May 23rd 2015
I stopped dead in the doorway, staring at him. He’d grown older, much older than he had appeared whenever I was five. His hair was still short, and dark, his eyes still had the same bags underneath the dark irises and weary looks. His mouth was still small and crinkled from the constant frowning. He wasn’t wrinkled, but the wearing of the body was incredibly obvious, his former muscle tone was exchanged for a rather scrawny, pathetic look.
“You’ve grown up,” He said, his voice dry and cracking, “Austin. You’re not a kid anymore…”
I ignored him and dropped my coat on to the side of the couch and sat next to Zach, who scooted over to make room for me. I didn’t bother looking at my father, I just stared at the ground without a word and ignored him. Why the elusive ghost decided to show up now, I didn’t care, he could stay gone and it wouldn’t make a damn difference. You can’t buy back all the time lost.
“I-I came back to see you boys,” he said slowly, looking at my mother for approval, she nodded stiffly, “I realized, that running to all of the drugs, and alcohol hurt you all. I wanted to make amends, at least with my sons.”
“When I heard Austin was graduating,” he said, looking over to me, “It finally hit me, after all those years of running, I was selfish, and what I did wasn’t right. I wanted to come back and try to be a Father, like I should've been.”
“After thirteen years you decide to come back?” I lifted my eyes and rested my head on my clenched hands.
“I won’t try and justify what I did,” He said, “But yes, after all this time I realized-”
“That we needed a father before this.” Sean interrupted, glaring at him with all the fires of hell ignited in his eyes.
“You did, and I failed all of you.” Dad grimaced at the words and tried to get one of our eyes, but they were all facing the hardwood.
“Don,” Mom chimed in monotonously, “They’re not going to be jumping for joy, neither am I. Try and make a bit stronger of a case if you want any form of sympathy.”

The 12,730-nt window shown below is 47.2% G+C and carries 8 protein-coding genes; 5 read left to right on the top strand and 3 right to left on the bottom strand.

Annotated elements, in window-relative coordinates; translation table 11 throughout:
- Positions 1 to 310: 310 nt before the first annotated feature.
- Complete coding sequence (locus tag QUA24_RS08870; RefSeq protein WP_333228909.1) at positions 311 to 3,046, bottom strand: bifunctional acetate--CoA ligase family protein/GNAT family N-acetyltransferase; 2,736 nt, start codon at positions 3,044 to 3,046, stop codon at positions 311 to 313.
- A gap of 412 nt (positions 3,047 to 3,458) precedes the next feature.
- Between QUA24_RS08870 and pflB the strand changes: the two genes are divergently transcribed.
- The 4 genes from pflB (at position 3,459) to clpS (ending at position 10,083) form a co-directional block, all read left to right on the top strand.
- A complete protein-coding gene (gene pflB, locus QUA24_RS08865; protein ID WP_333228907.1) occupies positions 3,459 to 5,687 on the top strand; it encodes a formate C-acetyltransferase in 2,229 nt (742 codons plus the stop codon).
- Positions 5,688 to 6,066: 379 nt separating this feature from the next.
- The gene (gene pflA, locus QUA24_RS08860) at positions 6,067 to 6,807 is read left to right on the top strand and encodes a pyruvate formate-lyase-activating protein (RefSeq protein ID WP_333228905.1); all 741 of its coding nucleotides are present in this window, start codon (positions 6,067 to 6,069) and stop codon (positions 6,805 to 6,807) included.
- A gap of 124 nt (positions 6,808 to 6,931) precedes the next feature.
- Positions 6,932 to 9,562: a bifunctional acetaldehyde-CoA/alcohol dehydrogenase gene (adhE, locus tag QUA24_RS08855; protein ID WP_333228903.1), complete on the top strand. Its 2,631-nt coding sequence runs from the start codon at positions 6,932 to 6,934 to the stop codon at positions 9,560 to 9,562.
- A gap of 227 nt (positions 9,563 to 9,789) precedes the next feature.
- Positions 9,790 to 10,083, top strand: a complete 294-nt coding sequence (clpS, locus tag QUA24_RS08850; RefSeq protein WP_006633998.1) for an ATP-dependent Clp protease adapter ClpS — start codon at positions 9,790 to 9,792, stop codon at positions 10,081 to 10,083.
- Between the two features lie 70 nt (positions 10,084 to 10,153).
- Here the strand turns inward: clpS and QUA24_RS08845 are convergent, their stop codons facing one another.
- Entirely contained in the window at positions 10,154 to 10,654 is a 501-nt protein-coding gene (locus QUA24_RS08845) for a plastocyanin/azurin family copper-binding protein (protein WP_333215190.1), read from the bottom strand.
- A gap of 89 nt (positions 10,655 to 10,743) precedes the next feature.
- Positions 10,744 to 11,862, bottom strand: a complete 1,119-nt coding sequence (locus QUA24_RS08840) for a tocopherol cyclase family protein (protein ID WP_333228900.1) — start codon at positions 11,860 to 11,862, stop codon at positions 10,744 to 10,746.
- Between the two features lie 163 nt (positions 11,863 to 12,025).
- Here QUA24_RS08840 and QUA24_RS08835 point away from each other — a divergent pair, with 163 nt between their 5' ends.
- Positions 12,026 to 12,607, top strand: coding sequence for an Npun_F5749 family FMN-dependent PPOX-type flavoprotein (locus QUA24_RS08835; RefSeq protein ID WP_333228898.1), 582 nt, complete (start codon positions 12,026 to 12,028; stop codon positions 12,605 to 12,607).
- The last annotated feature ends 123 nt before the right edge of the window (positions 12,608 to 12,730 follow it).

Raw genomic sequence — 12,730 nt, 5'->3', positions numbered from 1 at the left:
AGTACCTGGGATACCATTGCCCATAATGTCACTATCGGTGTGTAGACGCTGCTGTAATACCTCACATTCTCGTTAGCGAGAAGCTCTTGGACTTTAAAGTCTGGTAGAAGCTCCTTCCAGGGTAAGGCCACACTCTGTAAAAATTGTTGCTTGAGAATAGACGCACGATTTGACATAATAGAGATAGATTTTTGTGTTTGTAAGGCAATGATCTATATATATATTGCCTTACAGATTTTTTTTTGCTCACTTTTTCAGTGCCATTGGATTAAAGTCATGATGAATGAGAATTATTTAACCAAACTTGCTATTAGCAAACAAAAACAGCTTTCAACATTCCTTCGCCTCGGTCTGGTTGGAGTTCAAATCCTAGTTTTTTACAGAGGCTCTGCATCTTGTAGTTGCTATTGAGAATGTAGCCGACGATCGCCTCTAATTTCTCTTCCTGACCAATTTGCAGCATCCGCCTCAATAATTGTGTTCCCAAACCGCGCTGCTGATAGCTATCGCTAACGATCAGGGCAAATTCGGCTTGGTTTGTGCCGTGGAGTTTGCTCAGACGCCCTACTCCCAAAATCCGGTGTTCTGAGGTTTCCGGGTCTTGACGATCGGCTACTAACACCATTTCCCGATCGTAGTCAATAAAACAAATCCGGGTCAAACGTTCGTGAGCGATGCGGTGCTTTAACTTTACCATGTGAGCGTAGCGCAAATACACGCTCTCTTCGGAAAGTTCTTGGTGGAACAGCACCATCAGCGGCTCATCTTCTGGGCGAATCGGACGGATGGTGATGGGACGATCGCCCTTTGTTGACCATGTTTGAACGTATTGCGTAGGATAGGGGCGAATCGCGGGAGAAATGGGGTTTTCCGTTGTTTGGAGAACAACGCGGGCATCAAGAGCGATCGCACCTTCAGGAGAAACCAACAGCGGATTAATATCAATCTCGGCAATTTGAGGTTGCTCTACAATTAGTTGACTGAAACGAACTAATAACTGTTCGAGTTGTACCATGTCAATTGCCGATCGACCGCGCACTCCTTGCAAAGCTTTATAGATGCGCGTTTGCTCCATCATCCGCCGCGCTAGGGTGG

“I missed so much of your all’s lives,” he said, “I don’t want to miss anymore of it. I should’ve realized that my boys needed me.”
“Yeah, we DID need you.” Zach said pointedly, breaking his silence and staring him in the face.
“You really think that coming back so many years later and saying "I'm sorry" is gonna fix everything?” I asked, stopping him as he opened his mouth.
“I don’t expect it to,” He said, “But I just want a chance to make it better is all, make amends.”
“You really think just popping up,” I snorted, “And saying that you want to make amends is going to get us to want to spend time with you?”
“I can never-” He tried to speak before Sean interjected again.
“Yeah, you can never take back how many goddamned times,” Sean shouted, “We all thought you didn’t give a shit, and that we weren’t worth anything because of it.”
“They needed you a long time ago.” Mom interjected Sean’s angry rant with the cold breeze of her voice, “You showed you didn’t want a family, you showed you didn’t care about your kids. Why should we believes you’re actually sorry, and want to be a dad?”
“I can’t tell you anything that will convince you,” Dad said, tears beginning to choke him up, “But I can tell you that I do love you, all of you, and I want to be a father now, and whatever I did in the past doesn't reflect what I feel now.”
I shook my head and stared at the man who helped create me. We all looked like him, all three of us brothers. We all had his strong face and height, same nose, Sean and Zach were like miniature versions of him, while I looked like the albino model with my blonde hair and blue eyes.
His eyes were swollen from the crying, but that didn’t phase me. He never saw, or cared about how much we cried and how puffy our eyes got after he left. How many times my brothers and I asked my mother "When is daddy coming home?" and "Does he still love us?". A question which she struggled to answer for the entire 13 years that he was gone. So his tears really didn’t mean a damn thing to me, he deserved to be ignored after how abandoned we'd all felt.